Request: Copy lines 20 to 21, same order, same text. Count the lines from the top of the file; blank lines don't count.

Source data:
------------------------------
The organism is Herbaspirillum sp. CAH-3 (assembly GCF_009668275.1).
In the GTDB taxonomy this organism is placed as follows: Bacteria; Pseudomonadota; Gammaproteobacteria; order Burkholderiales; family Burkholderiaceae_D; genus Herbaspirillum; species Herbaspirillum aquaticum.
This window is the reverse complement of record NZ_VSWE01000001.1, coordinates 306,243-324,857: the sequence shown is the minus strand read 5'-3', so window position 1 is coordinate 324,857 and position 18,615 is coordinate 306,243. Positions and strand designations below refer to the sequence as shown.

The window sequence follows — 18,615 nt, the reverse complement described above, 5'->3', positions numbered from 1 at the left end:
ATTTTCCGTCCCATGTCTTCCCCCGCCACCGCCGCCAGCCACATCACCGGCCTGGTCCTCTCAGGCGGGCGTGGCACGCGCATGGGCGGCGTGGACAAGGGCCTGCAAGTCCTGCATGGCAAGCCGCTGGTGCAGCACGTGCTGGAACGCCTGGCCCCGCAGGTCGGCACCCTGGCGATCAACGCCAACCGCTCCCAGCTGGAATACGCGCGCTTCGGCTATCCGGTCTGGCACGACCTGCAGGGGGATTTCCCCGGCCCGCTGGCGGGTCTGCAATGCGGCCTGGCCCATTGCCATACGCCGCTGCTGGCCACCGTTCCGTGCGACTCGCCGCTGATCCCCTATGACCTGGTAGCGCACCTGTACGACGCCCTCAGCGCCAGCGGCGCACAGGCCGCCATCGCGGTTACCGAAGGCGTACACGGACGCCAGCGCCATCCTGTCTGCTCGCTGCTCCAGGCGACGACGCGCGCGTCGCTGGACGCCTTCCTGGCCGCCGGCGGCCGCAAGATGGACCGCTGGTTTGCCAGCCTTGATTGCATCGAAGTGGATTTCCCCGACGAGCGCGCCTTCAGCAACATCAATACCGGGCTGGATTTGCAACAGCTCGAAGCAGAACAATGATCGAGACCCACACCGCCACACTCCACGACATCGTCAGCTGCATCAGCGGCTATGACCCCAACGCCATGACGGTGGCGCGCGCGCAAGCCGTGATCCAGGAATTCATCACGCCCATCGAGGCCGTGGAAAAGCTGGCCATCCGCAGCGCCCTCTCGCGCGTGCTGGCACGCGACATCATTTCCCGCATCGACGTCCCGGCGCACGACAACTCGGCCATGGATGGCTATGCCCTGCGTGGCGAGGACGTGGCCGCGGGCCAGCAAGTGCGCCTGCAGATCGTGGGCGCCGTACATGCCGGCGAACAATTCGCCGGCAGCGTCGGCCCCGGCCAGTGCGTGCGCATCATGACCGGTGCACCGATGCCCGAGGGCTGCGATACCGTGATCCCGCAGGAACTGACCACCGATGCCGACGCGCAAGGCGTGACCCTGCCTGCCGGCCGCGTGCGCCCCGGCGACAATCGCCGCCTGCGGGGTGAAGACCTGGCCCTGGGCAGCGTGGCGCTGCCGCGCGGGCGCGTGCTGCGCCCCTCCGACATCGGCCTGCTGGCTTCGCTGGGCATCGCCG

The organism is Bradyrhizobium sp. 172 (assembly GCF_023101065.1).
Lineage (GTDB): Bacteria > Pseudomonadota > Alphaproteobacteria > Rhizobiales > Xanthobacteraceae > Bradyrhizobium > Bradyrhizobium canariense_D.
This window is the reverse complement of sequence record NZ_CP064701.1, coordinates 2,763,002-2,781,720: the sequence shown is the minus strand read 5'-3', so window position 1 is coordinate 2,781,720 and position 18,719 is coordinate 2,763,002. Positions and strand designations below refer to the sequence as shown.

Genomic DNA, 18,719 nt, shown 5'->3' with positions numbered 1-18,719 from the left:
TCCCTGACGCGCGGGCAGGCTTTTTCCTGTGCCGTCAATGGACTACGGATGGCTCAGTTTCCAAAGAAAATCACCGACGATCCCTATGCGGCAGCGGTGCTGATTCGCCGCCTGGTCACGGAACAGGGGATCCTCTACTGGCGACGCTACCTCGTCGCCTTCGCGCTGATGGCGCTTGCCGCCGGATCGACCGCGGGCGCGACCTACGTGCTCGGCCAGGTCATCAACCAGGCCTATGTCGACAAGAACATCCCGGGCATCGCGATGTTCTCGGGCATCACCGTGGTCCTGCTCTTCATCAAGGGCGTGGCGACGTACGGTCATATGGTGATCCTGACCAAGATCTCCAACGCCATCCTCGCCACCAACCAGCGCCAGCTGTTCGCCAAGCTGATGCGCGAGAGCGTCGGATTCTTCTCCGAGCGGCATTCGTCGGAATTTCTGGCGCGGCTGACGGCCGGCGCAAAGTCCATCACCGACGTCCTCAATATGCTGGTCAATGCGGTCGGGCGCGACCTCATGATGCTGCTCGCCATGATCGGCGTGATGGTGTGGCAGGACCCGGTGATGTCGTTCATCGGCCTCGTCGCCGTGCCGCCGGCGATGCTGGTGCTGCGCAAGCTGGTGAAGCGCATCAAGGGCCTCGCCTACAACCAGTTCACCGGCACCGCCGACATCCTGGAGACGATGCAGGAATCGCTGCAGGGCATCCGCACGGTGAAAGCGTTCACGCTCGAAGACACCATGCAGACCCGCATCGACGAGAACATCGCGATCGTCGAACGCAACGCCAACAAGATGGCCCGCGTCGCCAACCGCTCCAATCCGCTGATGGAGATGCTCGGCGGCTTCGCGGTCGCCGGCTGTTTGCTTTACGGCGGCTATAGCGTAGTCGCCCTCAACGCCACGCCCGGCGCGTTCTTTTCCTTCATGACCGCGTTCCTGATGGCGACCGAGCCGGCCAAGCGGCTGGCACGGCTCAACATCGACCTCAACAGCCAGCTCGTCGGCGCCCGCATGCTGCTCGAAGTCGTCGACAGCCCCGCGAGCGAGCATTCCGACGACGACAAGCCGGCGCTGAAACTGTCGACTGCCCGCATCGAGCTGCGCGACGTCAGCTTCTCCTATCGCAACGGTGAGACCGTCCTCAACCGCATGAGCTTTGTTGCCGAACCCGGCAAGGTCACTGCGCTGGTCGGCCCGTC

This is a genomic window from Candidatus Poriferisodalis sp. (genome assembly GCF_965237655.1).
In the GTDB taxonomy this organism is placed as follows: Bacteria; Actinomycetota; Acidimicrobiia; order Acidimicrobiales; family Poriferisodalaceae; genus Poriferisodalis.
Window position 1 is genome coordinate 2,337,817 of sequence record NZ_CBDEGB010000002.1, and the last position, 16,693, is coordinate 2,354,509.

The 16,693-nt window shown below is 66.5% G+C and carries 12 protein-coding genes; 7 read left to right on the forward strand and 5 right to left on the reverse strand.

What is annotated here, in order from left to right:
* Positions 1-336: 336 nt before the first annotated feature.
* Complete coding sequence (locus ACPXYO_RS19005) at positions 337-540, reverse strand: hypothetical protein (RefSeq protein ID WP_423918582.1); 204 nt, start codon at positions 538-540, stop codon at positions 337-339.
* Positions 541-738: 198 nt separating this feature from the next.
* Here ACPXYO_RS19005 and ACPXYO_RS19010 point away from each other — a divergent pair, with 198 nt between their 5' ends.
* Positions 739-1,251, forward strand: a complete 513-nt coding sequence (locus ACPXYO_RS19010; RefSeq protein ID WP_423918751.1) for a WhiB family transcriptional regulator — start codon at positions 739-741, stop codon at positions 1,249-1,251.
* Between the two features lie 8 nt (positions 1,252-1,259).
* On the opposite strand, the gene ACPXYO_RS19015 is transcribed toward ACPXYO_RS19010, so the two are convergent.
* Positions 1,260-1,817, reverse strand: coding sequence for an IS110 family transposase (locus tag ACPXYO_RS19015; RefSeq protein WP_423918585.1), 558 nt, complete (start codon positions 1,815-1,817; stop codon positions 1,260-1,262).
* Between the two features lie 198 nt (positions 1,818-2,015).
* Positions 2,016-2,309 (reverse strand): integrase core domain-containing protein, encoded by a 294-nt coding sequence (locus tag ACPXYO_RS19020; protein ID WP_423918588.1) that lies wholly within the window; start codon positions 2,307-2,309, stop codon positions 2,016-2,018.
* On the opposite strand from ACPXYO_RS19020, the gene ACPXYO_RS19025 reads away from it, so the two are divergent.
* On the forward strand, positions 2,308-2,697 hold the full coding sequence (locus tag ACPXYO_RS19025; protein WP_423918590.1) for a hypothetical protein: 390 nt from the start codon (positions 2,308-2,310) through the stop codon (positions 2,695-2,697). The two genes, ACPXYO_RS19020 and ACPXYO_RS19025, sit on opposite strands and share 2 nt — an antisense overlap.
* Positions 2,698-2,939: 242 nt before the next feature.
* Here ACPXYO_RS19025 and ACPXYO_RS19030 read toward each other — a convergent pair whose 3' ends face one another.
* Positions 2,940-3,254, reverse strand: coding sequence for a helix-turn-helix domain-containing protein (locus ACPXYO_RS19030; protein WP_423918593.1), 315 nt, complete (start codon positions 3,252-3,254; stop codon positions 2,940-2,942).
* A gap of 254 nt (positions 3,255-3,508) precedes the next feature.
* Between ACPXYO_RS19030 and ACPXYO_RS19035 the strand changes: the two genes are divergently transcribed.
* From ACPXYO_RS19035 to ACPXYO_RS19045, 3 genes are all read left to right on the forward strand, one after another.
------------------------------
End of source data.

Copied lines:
* Positions 739-1,251, forward strand: a complete 513-nt coding sequence (locus ACPXYO_RS19010; RefSeq protein ID WP_423918751.1) for a WhiB family transcriptional regulator — start codon at positions 739-741, stop codon at positions 1,249-1,251.
* Between the two features lie 8 nt (positions 1,252-1,259).